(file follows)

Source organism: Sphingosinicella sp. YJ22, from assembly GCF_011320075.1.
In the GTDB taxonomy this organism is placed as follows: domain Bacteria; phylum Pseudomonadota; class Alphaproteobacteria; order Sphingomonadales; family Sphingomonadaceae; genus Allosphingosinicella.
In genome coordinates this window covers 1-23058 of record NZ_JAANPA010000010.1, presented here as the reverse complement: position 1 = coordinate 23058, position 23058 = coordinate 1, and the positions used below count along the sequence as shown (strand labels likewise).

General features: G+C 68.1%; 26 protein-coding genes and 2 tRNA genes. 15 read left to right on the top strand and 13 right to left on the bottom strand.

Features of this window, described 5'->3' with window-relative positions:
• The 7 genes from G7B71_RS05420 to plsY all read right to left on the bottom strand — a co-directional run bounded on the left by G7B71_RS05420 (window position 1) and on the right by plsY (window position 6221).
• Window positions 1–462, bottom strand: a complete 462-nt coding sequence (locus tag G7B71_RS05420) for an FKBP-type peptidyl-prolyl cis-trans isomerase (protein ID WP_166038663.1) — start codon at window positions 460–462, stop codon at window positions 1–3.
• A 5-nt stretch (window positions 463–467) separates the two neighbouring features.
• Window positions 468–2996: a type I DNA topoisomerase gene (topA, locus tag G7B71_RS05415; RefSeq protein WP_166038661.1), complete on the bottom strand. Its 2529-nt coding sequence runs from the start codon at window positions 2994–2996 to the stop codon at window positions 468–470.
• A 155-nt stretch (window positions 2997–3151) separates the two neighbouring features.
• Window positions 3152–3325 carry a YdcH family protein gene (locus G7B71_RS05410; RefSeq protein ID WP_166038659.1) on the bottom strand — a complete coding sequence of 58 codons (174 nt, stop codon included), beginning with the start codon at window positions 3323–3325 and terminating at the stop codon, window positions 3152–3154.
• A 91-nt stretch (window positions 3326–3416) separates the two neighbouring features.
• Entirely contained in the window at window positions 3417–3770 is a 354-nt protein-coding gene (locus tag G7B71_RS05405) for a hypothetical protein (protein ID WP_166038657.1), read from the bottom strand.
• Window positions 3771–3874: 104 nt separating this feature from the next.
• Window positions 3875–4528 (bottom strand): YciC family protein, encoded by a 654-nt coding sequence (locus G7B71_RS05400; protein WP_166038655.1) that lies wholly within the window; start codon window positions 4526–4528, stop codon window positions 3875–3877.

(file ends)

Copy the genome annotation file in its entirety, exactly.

Source organism: Sphingosinicella sp. YJ22, from assembly GCF_011320075.1.
In the GTDB taxonomy this organism is placed as follows: domain Bacteria; phylum Pseudomonadota; class Alphaproteobacteria; order Sphingomonadales; family Sphingomonadaceae; genus Allosphingosinicella.
In genome coordinates this window covers 1-23058 of record NZ_JAANPA010000010.1, presented here as the reverse complement: position 1 = coordinate 23058, position 23058 = coordinate 1, and the positions used below count along the sequence as shown (strand labels likewise).

General features: G+C 68.1%; 26 protein-coding genes and 2 tRNA genes. 15 read left to right on the top strand and 13 right to left on the bottom strand.

Features of this window, described 5'->3' with window-relative positions:
• The 7 genes from G7B71_RS05420 to plsY all read right to left on the bottom strand — a co-directional run bounded on the left by G7B71_RS05420 (window position 1) and on the right by plsY (window position 6221).
• Window positions 1–462, bottom strand: a complete 462-nt coding sequence (locus tag G7B71_RS05420) for an FKBP-type peptidyl-prolyl cis-trans isomerase (protein ID WP_166038663.1) — start codon at window positions 460–462, stop codon at window positions 1–3.
• A 5-nt stretch (window positions 463–467) separates the two neighbouring features.
• Window positions 468–2996: a type I DNA topoisomerase gene (topA, locus tag G7B71_RS05415; RefSeq protein WP_166038661.1), complete on the bottom strand. Its 2529-nt coding sequence runs from the start codon at window positions 2994–2996 to the stop codon at window positions 468–470.
• A 155-nt stretch (window positions 2997–3151) separates the two neighbouring features.
• Window positions 3152–3325 carry a YdcH family protein gene (locus G7B71_RS05410; RefSeq protein ID WP_166038659.1) on the bottom strand — a complete coding sequence of 58 codons (174 nt, stop codon included), beginning with the start codon at window positions 3323–3325 and terminating at the stop codon, window positions 3152–3154.
• A 91-nt stretch (window positions 3326–3416) separates the two neighbouring features.
• Entirely contained in the window at window positions 3417–3770 is a 354-nt protein-coding gene (locus tag G7B71_RS05405) for a hypothetical protein (protein ID WP_166038657.1), read from the bottom strand.
• Window positions 3771–3874: 104 nt separating this feature from the next.
• Window positions 3875–4528 (bottom strand): YciC family protein, encoded by a 654-nt coding sequence (locus G7B71_RS05400; protein WP_166038655.1) that lies wholly within the window; start codon window positions 4526–4528, stop codon window positions 3875–3877.